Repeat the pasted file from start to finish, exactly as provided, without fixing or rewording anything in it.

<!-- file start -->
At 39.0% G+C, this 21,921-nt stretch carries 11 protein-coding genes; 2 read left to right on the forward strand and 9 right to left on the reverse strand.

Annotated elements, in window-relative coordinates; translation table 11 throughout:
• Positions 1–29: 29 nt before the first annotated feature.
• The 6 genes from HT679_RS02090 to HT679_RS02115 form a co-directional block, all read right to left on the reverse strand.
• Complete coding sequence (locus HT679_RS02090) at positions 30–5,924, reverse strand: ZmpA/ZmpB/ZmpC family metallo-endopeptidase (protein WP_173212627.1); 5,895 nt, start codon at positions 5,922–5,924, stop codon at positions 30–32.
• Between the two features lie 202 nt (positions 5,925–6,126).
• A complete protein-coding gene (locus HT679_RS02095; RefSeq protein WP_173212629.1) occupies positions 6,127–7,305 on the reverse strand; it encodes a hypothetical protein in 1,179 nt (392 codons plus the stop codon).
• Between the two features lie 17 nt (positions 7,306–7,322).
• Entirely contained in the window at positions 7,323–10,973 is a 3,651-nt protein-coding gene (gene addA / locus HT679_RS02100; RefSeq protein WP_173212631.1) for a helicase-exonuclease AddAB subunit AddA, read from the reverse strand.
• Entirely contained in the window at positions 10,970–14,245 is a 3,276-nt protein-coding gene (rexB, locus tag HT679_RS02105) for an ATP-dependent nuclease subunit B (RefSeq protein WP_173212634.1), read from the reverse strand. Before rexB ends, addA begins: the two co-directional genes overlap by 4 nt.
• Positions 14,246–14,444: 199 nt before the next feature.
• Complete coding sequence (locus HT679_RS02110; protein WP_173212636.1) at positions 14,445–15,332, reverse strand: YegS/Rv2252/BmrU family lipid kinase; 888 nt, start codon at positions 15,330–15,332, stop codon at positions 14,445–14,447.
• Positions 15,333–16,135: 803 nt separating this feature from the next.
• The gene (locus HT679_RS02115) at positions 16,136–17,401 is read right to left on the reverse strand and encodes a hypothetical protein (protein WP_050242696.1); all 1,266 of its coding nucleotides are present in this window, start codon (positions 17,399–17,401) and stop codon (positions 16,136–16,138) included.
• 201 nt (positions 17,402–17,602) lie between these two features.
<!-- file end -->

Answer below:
At 39.0% G+C, this 21,921-nt stretch carries 11 protein-coding genes; 2 read left to right on the forward strand and 9 right to left on the reverse strand.

Annotated elements, in window-relative coordinates; translation table 11 throughout:
• Positions 1–29: 29 nt before the first annotated feature.
• The 6 genes from HT679_RS02090 to HT679_RS02115 form a co-directional block, all read right to left on the reverse strand.
• Complete coding sequence (locus HT679_RS02090) at positions 30–5,924, reverse strand: ZmpA/ZmpB/ZmpC family metallo-endopeptidase (protein WP_173212627.1); 5,895 nt, start codon at positions 5,922–5,924, stop codon at positions 30–32.
• Between the two features lie 202 nt (positions 5,925–6,126).
• A complete protein-coding gene (locus HT679_RS02095; RefSeq protein WP_173212629.1) occupies positions 6,127–7,305 on the reverse strand; it encodes a hypothetical protein in 1,179 nt (392 codons plus the stop codon).
• Between the two features lie 17 nt (positions 7,306–7,322).
• Entirely contained in the window at positions 7,323–10,973 is a 3,651-nt protein-coding gene (gene addA / locus HT679_RS02100; RefSeq protein WP_173212631.1) for a helicase-exonuclease AddAB subunit AddA, read from the reverse strand.
• Entirely contained in the window at positions 10,970–14,245 is a 3,276-nt protein-coding gene (rexB, locus tag HT679_RS02105) for an ATP-dependent nuclease subunit B (RefSeq protein WP_173212634.1), read from the reverse strand. Before rexB ends, addA begins: the two co-directional genes overlap by 4 nt.
• Positions 14,246–14,444: 199 nt before the next feature.
• Complete coding sequence (locus HT679_RS02110; protein WP_173212636.1) at positions 14,445–15,332, reverse strand: YegS/Rv2252/BmrU family lipid kinase; 888 nt, start codon at positions 15,330–15,332, stop codon at positions 14,445–14,447.
• Positions 15,333–16,135: 803 nt separating this feature from the next.
• The gene (locus HT679_RS02115) at positions 16,136–17,401 is read right to left on the reverse strand and encodes a hypothetical protein (protein WP_050242696.1); all 1,266 of its coding nucleotides are present in this window, start codon (positions 17,399–17,401) and stop codon (positions 16,136–16,138) included.
• 201 nt (positions 17,402–17,602) lie between these two features.